An eye-blink of a redeye flight from Delhi (less than four hours) returns us to the 21st century, which greets us in Thailand (â€œThe Land of Smilesâ€) with such novelties as an air-conditioned, metered taxi ride on a modern highway â€” with painted lanes that drivers actually use! Our tucked-away guesthouse is on a quiet narrow lane, whose washed surface is, amazingly, free of excrement, trash piles, and dung-splattered livestock. We are flabbergasted by the spotlessness â€“ of our room, the street outside, the lobby floor â€“ everything.
Never mind that we are seeing only the inside of one of the cityâ€™s sheltered budget tourist neighborhoods, whose services are carefully tailored to discriminating travelers like ourselves. Not yet ready to seek out a more authentically Thai experience in this cosmopolitan capital, we are content to revel in the simple pleasure of so many choices â€“ a thousand options of cuisine, media, and shopping which were just not present in India, not even in Delhi or Calcutta, let alone medieval Varanasi or small-town life in Birpara. Nearly anything we could possibly want is here in Bangkok.
We celebrate this fact with hour-long foot massages and pedicures, followed by delectable bruschetta, pizza, and a large bottle of Beer Chang, which is infinitely tastier than any of Indiaâ€™s sour-tasting brews (which, even if I did fancy them, were often semi-legal or prohibitively difficult to obtain; I recall furtive bottles of Kingfisher â€œSuper Strong,â€ wrapped in Hindi newspaper and brought to my door with a conspiratorial wink and a smile by some hotel staff who expected baksheesh in addition to the 100 percent profit heâ€™d charged me). Here on Soi Rambutri, however, there are dozens of backpacker bars, and then there are improvised street bars between those bars â€“ the latter being loose collections of plastic tables with chalkboard signs advertising Beer Chang, Singha, and Heinekens. And if that doesnâ€™t suit me, I can pick up a frosty tall-boy at the 7-11 next to our alley entrance!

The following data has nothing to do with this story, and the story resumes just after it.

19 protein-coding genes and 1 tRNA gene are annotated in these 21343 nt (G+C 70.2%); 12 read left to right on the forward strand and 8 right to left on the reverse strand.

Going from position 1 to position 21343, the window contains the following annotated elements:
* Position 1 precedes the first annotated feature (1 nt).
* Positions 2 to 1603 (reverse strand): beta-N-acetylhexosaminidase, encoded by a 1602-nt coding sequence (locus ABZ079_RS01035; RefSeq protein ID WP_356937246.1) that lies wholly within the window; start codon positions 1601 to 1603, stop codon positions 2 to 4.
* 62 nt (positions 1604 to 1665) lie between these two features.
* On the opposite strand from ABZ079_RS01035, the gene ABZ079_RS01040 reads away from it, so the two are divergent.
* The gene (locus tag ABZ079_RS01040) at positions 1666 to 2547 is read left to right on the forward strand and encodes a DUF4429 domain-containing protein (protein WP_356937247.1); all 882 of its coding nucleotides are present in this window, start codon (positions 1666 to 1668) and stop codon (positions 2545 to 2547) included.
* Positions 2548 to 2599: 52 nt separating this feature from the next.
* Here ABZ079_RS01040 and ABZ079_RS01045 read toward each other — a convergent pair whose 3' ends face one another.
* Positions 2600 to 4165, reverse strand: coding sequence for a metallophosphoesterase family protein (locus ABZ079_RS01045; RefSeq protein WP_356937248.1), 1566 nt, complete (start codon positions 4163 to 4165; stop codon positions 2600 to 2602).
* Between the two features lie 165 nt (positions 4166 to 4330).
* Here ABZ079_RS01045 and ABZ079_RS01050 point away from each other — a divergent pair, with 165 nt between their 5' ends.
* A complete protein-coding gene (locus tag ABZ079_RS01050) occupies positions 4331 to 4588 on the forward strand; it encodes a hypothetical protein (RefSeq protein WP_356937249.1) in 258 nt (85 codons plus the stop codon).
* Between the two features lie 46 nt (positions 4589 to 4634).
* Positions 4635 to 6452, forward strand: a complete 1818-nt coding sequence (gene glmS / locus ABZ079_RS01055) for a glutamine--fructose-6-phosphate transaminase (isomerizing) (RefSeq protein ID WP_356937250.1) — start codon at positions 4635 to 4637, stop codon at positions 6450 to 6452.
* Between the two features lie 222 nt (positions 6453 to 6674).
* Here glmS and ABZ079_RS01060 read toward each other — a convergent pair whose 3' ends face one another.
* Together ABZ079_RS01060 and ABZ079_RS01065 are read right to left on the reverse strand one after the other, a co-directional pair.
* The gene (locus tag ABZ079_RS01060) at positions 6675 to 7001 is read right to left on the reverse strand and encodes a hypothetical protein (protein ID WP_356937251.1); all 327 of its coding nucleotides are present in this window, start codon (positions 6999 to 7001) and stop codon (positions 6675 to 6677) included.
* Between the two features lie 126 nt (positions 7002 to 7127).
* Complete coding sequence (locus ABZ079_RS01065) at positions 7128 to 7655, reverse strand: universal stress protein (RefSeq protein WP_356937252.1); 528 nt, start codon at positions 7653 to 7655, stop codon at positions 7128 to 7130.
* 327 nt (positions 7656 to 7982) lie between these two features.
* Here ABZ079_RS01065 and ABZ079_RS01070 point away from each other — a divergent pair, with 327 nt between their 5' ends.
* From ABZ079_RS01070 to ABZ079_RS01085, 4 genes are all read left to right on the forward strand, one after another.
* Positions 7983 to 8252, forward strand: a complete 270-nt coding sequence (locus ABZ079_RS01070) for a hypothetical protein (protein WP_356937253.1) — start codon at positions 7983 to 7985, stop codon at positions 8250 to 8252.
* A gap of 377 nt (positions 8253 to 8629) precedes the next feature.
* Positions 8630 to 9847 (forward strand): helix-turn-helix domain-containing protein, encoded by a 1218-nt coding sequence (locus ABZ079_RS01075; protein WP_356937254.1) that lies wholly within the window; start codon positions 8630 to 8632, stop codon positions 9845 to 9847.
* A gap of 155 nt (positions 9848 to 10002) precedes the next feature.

For this is Banglamphu, home of Kao San Road, arguably the most famous international backpacker ghetto in the world, with its cluttered neon, 24-hour services and hordes of just-back-from-the-beach blondes, showing more skin (backs, shoulders, thighs â€“ both male and female) than weâ€™ve seen in a half a year, since our Parisian springtime on the banks of the Seine.
This meat market of salacious and sexy travelers is complemented by piles of pink flesh-for-sale along the roads: â€œbeef, pork, chicken, sausage!â€ say the signs; roasted and grilled, or deep-fried and salted, as is the meat at one stand selling grasshoppers and beetle grubs. Again, this is new to us, after India, the land of illegal cattle slaughter and shit-ingesting street swine, where not a bite of beef or pork passed our lips during five months on the subcontinent; nor are we tempted by this sudden availability of dead tissue, except of course, for the seafood, which is fresh and succulent and drowned in delicious â€œChinese gravy.â€
We spend the next few days in this immaculate, comfortable splendor, enjoying so much modernity: Internet and ATMs on every corner, street vendors who â€œbuy and sell everything,â€ especially, it seems, counterfeit Birkenstocks, pirated Lonely Planet books, and cheap Armani suits.
As Iâ€™ve hinted, it all creates quite a strong lens through which to look back at India, an experience whose intensity was already difficult to process, and is all the more so as we are immersed in an entirely new land and culture, poised to enter yet another entirely new country. Because Bangkok, this time around anyway, is merely a respite, a way-station, resting up and making reservations; weâ€™ll save the site-seeing for later in the month when our mothers arrive. We lighten our loads here by locking up some extra baggage and, before we realize what is happening, weâ€™re off again, this time for Cambodia.